Advocates from both sides of the argument discuss HCR 2007 which eliminates the Clean Elections Commission’s independent authority and passes it to the Governor’s Regulatory Review Council.
Over the summer the Clean Elections Commission extended and passed several rules that stirred some controversy. It allowed public funds from inside the system to be given to state political parties and non-profit organizations, President and Executive Director of Free Enterprise Club Scot Mussi says. Over $100,000 was given to the Democratic Party alone in 2016.
“That raised concerned,” Mussi says. “The parties themselves could potentially be putting candidates in noncompetitive districts on the ballot to then give the money back to the party where they can then go use that money in contested races. The impetus of it would be to prohibit that practice of money going to political parties.”
Director of Clean Elections Commission Tom Collins says they investigated those allegations and found the claims to be untrue. He says the commission is more concerned about the section of the bill that gives authority over the Clean Elections Act to the Governors’s Regulatory Review Council.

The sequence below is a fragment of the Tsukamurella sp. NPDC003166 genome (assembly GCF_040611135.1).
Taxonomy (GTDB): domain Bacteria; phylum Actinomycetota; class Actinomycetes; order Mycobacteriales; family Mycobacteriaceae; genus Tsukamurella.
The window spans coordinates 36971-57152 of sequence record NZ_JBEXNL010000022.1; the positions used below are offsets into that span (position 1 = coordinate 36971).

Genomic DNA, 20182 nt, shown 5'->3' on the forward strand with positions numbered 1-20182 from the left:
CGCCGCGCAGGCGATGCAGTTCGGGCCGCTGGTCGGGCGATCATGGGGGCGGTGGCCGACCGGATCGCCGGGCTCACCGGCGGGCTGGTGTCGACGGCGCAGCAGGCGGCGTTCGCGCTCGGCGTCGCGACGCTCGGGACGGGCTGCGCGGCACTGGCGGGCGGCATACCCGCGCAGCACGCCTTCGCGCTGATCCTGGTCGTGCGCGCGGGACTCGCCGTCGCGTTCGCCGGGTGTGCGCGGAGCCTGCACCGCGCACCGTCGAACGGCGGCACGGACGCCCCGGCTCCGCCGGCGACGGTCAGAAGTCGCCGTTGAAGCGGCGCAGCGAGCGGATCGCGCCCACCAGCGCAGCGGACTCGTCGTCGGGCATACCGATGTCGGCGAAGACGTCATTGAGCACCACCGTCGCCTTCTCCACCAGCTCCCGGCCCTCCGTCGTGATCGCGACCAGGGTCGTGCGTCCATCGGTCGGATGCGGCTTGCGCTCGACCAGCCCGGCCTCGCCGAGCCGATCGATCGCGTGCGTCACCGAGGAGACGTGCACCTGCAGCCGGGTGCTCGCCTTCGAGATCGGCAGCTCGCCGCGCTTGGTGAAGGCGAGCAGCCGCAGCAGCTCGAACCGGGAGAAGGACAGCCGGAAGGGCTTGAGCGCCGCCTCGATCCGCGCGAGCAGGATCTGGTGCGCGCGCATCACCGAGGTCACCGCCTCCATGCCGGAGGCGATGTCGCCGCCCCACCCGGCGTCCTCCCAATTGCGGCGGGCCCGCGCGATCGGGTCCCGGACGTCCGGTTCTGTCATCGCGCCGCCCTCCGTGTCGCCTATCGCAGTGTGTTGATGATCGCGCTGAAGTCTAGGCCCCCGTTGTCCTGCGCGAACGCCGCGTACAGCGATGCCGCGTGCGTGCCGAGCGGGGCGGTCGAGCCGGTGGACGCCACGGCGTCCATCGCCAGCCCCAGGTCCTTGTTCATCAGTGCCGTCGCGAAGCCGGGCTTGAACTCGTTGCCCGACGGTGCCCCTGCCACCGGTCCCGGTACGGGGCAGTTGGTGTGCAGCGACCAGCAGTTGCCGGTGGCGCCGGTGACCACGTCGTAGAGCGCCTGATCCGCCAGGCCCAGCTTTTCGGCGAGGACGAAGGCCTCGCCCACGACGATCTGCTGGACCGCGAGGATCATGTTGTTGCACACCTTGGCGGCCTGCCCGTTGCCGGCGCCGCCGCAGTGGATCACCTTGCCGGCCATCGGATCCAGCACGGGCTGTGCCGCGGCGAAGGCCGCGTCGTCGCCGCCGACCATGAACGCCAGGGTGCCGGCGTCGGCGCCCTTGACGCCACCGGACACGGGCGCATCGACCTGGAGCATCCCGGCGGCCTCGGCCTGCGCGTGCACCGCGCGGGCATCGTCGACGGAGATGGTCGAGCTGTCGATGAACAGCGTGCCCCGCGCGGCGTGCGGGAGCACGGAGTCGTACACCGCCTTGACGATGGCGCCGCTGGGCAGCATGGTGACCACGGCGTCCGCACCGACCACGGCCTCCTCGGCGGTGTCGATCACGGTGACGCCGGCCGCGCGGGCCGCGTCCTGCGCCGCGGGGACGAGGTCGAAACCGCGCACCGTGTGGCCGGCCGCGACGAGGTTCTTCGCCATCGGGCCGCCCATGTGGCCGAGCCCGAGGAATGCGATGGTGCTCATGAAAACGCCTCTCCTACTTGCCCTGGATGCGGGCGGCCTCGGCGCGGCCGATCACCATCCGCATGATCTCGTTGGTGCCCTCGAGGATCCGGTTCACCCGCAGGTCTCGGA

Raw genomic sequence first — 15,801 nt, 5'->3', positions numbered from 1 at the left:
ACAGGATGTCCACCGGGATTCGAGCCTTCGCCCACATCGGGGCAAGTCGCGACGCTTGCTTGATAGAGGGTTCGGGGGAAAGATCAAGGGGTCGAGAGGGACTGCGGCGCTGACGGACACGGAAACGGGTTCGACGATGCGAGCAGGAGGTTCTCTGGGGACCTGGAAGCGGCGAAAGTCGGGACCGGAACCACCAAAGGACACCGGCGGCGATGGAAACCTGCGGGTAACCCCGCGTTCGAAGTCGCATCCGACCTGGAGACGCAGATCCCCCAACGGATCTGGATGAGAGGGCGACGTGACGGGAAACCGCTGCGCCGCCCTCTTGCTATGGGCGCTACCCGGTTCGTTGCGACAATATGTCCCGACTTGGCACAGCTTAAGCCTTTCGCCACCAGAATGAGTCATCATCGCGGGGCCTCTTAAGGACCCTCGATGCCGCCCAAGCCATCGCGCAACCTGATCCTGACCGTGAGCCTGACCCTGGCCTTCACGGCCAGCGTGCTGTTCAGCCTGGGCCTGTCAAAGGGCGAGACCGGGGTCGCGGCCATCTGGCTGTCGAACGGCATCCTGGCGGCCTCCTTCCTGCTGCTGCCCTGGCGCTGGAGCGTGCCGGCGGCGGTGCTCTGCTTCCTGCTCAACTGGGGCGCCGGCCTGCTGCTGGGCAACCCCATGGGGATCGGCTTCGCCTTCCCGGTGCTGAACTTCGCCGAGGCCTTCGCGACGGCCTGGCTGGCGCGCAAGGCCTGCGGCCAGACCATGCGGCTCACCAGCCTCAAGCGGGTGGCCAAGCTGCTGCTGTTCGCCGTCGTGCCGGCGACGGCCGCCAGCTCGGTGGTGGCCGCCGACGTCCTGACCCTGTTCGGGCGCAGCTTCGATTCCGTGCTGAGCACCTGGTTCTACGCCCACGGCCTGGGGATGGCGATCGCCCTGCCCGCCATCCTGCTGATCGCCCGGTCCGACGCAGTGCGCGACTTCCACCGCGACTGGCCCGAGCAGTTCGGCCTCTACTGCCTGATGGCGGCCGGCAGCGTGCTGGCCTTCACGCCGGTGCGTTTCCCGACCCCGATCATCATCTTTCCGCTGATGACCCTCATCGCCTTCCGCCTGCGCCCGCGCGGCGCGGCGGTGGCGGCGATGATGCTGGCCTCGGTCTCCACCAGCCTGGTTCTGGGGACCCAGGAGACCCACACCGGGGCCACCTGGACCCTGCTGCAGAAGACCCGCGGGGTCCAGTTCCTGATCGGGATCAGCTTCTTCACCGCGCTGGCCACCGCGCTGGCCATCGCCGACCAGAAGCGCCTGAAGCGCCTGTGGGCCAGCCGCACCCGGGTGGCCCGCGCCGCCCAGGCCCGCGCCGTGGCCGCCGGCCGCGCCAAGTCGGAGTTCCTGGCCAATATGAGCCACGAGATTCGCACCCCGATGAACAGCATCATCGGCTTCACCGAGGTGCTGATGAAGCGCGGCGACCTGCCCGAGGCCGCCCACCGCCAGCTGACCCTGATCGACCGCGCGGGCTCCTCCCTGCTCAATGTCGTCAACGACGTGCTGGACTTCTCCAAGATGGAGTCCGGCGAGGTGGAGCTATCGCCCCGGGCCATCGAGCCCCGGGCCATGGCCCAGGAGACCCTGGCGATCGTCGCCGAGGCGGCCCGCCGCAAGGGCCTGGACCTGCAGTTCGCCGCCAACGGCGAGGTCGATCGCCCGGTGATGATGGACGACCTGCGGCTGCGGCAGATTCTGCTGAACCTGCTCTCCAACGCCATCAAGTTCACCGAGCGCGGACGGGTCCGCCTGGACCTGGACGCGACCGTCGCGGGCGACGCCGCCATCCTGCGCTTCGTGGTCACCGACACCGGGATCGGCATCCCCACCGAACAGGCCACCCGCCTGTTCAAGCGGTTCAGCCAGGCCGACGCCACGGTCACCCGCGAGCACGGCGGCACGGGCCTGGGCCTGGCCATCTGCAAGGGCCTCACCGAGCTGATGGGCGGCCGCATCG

“Also, there’s a provision of the bill that in effect freezes the clean funding amount at current levels and sets them to not keep up with inflation,” Collins says. “That will disincentivize folks to run clean, not take PAC money, and break the link between corruption and political favor. From my perspective and the commission’s perspective, we’re ready to say let’s cut and make a deal to pass the provisions that address Scot’s concerns.”
Mussi says the commission had their chance to prevent over the summer when the issue was brought up in 2016. Now, it’s not going to be a decision made by the legislature but by the voters.
If HCR 2007 passes, then the Free Enterprise Club will become a deciding factor on how the program operates.